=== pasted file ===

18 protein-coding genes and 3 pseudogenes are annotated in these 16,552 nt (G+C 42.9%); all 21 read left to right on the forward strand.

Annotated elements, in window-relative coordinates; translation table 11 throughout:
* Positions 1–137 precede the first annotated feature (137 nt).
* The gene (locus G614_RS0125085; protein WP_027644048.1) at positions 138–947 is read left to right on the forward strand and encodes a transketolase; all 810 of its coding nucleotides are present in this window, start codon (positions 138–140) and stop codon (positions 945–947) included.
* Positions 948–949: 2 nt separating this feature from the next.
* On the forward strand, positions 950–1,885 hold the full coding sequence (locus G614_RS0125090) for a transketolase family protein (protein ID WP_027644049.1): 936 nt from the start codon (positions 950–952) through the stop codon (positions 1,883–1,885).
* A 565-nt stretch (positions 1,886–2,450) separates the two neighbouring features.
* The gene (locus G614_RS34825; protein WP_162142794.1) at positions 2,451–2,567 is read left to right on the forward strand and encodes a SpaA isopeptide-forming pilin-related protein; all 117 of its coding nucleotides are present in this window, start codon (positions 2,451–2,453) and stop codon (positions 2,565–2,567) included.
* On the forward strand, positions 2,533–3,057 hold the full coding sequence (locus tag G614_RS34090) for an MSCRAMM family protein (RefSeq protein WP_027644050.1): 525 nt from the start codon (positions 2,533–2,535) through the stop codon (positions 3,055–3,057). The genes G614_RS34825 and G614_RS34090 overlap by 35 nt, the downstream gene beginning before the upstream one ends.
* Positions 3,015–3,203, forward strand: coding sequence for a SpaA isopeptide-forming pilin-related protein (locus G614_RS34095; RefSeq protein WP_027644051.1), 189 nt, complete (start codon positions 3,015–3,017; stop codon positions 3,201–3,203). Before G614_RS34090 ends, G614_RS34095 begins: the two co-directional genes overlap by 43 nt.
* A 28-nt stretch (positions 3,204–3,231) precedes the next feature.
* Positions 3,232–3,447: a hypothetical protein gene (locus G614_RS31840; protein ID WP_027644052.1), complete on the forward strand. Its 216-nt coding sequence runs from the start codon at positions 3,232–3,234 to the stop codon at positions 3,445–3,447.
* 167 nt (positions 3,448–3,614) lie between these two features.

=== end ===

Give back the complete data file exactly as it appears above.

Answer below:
18 protein-coding genes and 3 pseudogenes are annotated in these 16,552 nt (G+C 42.9%); all 21 read left to right on the forward strand.

Annotated elements, in window-relative coordinates; translation table 11 throughout:
* Positions 1–137 precede the first annotated feature (137 nt).
* The gene (locus G614_RS0125085; protein WP_027644048.1) at positions 138–947 is read left to right on the forward strand and encodes a transketolase; all 810 of its coding nucleotides are present in this window, start codon (positions 138–140) and stop codon (positions 945–947) included.
* Positions 948–949: 2 nt separating this feature from the next.
* On the forward strand, positions 950–1,885 hold the full coding sequence (locus G614_RS0125090) for a transketolase family protein (protein ID WP_027644049.1): 936 nt from the start codon (positions 950–952) through the stop codon (positions 1,883–1,885).
* A 565-nt stretch (positions 1,886–2,450) separates the two neighbouring features.
* The gene (locus G614_RS34825; protein WP_162142794.1) at positions 2,451–2,567 is read left to right on the forward strand and encodes a SpaA isopeptide-forming pilin-related protein; all 117 of its coding nucleotides are present in this window, start codon (positions 2,451–2,453) and stop codon (positions 2,565–2,567) included.
* On the forward strand, positions 2,533–3,057 hold the full coding sequence (locus tag G614_RS34090) for an MSCRAMM family protein (RefSeq protein WP_027644050.1): 525 nt from the start codon (positions 2,533–2,535) through the stop codon (positions 3,055–3,057). The genes G614_RS34825 and G614_RS34090 overlap by 35 nt, the downstream gene beginning before the upstream one ends.
* Positions 3,015–3,203, forward strand: coding sequence for a SpaA isopeptide-forming pilin-related protein (locus G614_RS34095; RefSeq protein WP_027644051.1), 189 nt, complete (start codon positions 3,015–3,017; stop codon positions 3,201–3,203). Before G614_RS34090 ends, G614_RS34095 begins: the two co-directional genes overlap by 43 nt.
* A 28-nt stretch (positions 3,204–3,231) precedes the next feature.
* Positions 3,232–3,447: a hypothetical protein gene (locus G614_RS31840; protein ID WP_027644052.1), complete on the forward strand. Its 216-nt coding sequence runs from the start codon at positions 3,232–3,234 to the stop codon at positions 3,445–3,447.
* 167 nt (positions 3,448–3,614) lie between these two features.